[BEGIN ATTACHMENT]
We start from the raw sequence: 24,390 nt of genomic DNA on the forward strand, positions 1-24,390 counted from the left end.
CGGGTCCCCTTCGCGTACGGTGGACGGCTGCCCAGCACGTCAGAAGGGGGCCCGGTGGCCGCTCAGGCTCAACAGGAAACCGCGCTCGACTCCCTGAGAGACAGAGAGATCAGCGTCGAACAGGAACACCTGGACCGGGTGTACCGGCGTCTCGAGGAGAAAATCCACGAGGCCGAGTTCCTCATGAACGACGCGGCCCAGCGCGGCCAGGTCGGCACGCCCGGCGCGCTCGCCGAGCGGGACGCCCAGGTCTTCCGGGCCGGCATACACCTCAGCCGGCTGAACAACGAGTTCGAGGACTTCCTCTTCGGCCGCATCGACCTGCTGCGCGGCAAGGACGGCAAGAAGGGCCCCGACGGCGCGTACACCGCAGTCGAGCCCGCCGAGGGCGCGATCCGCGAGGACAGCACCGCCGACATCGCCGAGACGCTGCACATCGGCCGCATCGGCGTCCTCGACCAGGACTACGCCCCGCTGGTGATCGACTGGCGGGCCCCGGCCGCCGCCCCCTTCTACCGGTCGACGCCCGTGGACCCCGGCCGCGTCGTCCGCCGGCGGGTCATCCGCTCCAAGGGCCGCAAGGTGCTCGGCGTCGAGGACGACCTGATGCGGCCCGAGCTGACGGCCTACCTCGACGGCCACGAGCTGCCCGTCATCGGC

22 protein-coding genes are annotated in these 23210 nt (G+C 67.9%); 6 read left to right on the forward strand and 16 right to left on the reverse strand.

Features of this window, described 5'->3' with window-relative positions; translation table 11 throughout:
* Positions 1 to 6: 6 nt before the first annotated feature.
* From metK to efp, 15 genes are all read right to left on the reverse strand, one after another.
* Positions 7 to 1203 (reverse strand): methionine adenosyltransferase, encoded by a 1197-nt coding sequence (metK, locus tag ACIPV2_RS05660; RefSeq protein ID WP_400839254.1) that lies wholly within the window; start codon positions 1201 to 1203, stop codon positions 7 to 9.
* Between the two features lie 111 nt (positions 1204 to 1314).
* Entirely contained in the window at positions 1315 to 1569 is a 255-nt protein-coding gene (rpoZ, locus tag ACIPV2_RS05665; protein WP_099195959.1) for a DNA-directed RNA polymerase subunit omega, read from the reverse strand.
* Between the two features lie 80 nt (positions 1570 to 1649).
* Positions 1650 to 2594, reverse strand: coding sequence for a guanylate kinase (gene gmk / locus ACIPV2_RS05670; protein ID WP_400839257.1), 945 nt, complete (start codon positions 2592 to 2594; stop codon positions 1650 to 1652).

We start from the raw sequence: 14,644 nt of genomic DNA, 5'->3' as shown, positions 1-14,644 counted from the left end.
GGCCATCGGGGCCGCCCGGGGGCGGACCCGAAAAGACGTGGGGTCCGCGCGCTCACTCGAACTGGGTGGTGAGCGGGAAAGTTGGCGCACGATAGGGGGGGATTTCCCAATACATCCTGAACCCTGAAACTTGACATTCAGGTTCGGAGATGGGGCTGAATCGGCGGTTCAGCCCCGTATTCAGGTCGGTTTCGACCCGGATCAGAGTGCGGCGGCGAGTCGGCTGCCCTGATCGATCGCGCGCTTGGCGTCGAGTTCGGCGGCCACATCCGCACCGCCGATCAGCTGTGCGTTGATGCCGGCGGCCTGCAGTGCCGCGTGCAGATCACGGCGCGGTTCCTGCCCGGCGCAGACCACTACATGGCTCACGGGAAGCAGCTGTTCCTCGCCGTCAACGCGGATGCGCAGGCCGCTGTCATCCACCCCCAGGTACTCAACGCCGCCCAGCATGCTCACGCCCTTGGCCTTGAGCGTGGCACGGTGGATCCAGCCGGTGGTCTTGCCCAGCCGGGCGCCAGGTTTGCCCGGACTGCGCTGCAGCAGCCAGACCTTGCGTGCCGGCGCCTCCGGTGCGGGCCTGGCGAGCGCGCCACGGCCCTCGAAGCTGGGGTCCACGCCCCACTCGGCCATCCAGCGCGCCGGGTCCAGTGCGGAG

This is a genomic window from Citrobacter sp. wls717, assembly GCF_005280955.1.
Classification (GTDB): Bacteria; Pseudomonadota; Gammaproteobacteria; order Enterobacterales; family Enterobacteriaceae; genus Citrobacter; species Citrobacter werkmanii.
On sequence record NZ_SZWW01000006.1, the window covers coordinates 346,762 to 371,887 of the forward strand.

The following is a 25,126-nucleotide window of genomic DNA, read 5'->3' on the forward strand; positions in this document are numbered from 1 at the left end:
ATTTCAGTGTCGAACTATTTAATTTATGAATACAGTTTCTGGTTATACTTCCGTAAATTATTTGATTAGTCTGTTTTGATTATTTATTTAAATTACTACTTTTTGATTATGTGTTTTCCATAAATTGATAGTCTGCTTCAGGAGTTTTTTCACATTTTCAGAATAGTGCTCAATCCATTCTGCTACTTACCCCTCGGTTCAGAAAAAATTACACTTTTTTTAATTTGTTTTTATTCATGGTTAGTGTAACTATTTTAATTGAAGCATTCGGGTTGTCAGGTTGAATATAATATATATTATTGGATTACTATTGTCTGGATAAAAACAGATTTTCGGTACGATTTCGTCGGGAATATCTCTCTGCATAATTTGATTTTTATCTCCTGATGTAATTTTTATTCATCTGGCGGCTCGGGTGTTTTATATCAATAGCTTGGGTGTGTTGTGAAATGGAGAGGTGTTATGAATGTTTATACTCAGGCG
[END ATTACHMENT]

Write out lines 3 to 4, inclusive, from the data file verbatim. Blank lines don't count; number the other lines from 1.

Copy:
22 protein-coding genes are annotated in these 23210 nt (G+C 67.9%); 6 read left to right on the forward strand and 16 right to left on the reverse strand.

Features of this window, described 5'->3' with window-relative positions; translation table 11 throughout: